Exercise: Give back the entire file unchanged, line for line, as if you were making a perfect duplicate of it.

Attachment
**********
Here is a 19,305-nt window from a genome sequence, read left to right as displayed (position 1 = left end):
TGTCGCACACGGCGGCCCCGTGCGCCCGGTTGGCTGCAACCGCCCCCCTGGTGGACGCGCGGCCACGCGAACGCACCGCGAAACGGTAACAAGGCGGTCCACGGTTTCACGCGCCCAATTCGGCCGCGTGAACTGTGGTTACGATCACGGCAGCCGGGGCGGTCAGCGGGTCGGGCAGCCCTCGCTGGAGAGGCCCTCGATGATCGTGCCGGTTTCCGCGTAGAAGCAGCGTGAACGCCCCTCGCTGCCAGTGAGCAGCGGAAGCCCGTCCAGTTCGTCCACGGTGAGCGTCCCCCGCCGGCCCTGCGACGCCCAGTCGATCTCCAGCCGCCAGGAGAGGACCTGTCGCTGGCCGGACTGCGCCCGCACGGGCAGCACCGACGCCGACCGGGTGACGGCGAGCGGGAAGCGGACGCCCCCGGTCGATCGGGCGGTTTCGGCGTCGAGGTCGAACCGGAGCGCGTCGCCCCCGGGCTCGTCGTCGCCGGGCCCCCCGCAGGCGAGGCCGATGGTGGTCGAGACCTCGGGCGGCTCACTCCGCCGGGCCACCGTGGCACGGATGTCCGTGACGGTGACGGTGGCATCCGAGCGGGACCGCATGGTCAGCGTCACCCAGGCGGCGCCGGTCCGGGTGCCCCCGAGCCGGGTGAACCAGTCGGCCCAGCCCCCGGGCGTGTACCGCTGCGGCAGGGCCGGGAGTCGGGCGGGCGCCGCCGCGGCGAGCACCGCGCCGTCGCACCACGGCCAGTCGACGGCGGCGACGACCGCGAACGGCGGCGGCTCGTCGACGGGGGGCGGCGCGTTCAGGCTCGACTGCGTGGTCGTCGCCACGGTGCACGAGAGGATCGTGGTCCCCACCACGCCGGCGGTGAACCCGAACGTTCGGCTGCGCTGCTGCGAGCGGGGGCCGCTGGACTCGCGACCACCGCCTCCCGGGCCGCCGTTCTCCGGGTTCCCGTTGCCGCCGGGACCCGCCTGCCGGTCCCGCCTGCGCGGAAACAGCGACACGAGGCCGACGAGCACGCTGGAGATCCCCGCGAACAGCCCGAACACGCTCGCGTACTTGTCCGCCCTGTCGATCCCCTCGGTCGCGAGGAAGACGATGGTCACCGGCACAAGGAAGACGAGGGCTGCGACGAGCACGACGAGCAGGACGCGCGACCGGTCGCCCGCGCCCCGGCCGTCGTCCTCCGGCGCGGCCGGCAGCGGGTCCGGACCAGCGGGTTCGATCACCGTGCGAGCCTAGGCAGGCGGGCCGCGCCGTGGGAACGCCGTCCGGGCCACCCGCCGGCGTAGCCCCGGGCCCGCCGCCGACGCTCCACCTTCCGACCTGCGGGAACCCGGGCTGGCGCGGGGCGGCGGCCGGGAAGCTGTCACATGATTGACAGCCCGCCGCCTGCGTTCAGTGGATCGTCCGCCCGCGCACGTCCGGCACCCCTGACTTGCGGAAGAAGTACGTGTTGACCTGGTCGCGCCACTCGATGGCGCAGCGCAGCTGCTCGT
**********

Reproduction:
Here is a 19,305-nt window from a genome sequence, read left to right as displayed (position 1 = left end):
TGTCGCACACGGCGGCCCCGTGCGCCCGGTTGGCTGCAACCGCCCCCCTGGTGGACGCGCGGCCACGCGAACGCACCGCGAAACGGTAACAAGGCGGTCCACGGTTTCACGCGCCCAATTCGGCCGCGTGAACTGTGGTTACGATCACGGCAGCCGGGGCGGTCAGCGGGTCGGGCAGCCCTCGCTGGAGAGGCCCTCGATGATCGTGCCGGTTTCCGCGTAGAAGCAGCGTGAACGCCCCTCGCTGCCAGTGAGCAGCGGAAGCCCGTCCAGTTCGTCCACGGTGAGCGTCCCCCGCCGGCCCTGCGACGCCCAGTCGATCTCCAGCCGCCAGGAGAGGACCTGTCGCTGGCCGGACTGCGCCCGCACGGGCAGCACCGACGCCGACCGGGTGACGGCGAGCGGGAAGCGGACGCCCCCGGTCGATCGGGCGGTTTCGGCGTCGAGGTCGAACCGGAGCGCGTCGCCCCCGGGCTCGTCGTCGCCGGGCCCCCCGCAGGCGAGGCCGATGGTGGTCGAGACCTCGGGCGGCTCACTCCGCCGGGCCACCGTGGCACGGATGTCCGTGACGGTGACGGTGGCATCCGAGCGGGACCGCATGGTCAGCGTCACCCAGGCGGCGCCGGTCCGGGTGCCCCCGAGCCGGGTGAACCAGTCGGCCCAGCCCCCGGGCGTGTACCGCTGCGGCAGGGCCGGGAGTCGGGCGGGCGCCGCCGCGGCGAGCACCGCGCCGTCGCACCACGGCCAGTCGACGGCGGCGACGACCGCGAACGGCGGCGGCTCGTCGACGGGGGGCGGCGCGTTCAGGCTCGACTGCGTGGTCGTCGCCACGGTGCACGAGAGGATCGTGGTCCCCACCACGCCGGCGGTGAACCCGAACGTTCGGCTGCGCTGCTGCGAGCGGGGGCCGCTGGACTCGCGACCACCGCCTCCCGGGCCGCCGTTCTCCGGGTTCCCGTTGCCGCCGGGACCCGCCTGCCGGTCCCGCCTGCGCGGAAACAGCGACACGAGGCCGACGAGCACGCTGGAGATCCCCGCGAACAGCCCGAACACGCTCGCGTACTTGTCCGCCCTGTCGATCCCCTCGGTCGCGAGGAAGACGATGGTCACCGGCACAAGGAAGACGAGGGCTGCGACGAGCACGACGAGCAGGACGCGCGACCGGTCGCCCGCGCCCCGGCCGTCGTCCTCCGGCGCGGCCGGCAGCGGGTCCGGACCAGCGGGTTCGATCACCGTGCGAGCCTAGGCAGGCGGGCCGCGCCGTGGGAACGCCGTCCGGGCCACCCGCCGGCGTAGCCCCGGGCCCGCCGCCGACGCTCCACCTTCCGACCTGCGGGAACCCGGGCTGGCGCGGGGCGGCGGCCGGGAAGCTGTCACATGATTGACAGCCCGCCGCCTGCGTTCAGTGGATCGTCCGCCCGCGCACGTCCGGCACCCCTGACTTGCGGAAGAAGTACGTGTTGACCTGGTCGCGCCACTCGATGGCGCAGCGCAGCTGCTCGT